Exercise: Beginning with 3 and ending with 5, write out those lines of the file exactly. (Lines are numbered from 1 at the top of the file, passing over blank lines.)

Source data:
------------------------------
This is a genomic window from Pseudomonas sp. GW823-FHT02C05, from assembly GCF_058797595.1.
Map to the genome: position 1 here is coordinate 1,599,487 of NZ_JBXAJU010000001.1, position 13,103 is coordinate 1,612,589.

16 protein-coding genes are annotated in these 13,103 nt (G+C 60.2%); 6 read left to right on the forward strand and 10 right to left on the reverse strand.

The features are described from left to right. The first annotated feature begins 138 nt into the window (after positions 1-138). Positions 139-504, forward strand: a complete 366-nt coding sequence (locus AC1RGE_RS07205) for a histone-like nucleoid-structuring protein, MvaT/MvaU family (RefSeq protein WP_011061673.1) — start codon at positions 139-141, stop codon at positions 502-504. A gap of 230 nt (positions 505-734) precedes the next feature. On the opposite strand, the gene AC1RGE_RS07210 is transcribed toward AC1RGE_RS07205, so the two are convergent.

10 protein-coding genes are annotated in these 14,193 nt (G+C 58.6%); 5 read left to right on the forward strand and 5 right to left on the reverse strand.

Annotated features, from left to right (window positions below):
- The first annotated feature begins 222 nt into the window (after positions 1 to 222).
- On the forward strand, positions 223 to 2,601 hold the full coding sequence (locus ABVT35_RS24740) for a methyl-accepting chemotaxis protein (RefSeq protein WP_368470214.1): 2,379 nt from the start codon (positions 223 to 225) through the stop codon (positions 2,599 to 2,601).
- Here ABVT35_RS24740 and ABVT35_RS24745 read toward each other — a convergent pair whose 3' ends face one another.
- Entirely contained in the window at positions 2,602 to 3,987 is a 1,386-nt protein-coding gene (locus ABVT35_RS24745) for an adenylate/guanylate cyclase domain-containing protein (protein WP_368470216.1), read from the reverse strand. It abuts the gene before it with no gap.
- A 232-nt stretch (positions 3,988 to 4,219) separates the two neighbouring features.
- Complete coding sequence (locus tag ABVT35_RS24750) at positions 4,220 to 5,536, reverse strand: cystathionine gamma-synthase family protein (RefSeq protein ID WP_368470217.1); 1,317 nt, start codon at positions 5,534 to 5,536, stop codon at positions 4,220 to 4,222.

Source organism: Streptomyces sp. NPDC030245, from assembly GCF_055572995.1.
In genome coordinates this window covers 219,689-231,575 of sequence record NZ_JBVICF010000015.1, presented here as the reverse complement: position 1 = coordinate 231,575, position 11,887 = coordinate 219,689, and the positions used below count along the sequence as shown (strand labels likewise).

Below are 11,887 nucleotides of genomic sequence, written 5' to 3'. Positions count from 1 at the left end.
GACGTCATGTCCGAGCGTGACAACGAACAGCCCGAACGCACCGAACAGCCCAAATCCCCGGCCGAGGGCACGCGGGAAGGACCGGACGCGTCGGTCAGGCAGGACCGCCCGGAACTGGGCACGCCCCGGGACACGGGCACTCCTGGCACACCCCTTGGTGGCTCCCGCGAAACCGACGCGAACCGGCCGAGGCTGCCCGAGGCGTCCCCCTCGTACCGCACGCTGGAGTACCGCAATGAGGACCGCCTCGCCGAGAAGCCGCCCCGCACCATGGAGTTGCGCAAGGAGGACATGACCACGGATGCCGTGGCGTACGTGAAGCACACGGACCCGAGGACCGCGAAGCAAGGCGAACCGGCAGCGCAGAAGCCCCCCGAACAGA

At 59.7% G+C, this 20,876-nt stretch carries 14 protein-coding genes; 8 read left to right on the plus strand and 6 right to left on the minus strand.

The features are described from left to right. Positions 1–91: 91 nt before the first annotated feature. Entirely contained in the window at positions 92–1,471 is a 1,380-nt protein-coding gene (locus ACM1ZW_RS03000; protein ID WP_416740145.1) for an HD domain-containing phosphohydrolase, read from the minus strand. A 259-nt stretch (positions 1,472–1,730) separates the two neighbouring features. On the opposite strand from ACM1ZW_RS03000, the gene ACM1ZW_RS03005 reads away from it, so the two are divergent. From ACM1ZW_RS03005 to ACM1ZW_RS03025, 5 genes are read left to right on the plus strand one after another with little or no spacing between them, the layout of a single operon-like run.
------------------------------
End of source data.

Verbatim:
16 protein-coding genes are annotated in these 13,103 nt (G+C 60.2%); 6 read left to right on the forward strand and 10 right to left on the reverse strand.

The features are described from left to right. The first annotated feature begins 138 nt into the window (after positions 1-138). Positions 139-504, forward strand: a complete 366-nt coding sequence (locus AC1RGE_RS07205) for a histone-like nucleoid-structuring protein, MvaT/MvaU family (RefSeq protein WP_011061673.1) — start codon at positions 139-141, stop codon at positions 502-504. A gap of 230 nt (positions 505-734) precedes the next feature. On the opposite strand, the gene AC1RGE_RS07210 is transcribed toward AC1RGE_RS07205, so the two are convergent.

10 protein-coding genes are annotated in these 14,193 nt (G+C 58.6%); 5 read left to right on the forward strand and 5 right to left on the reverse strand.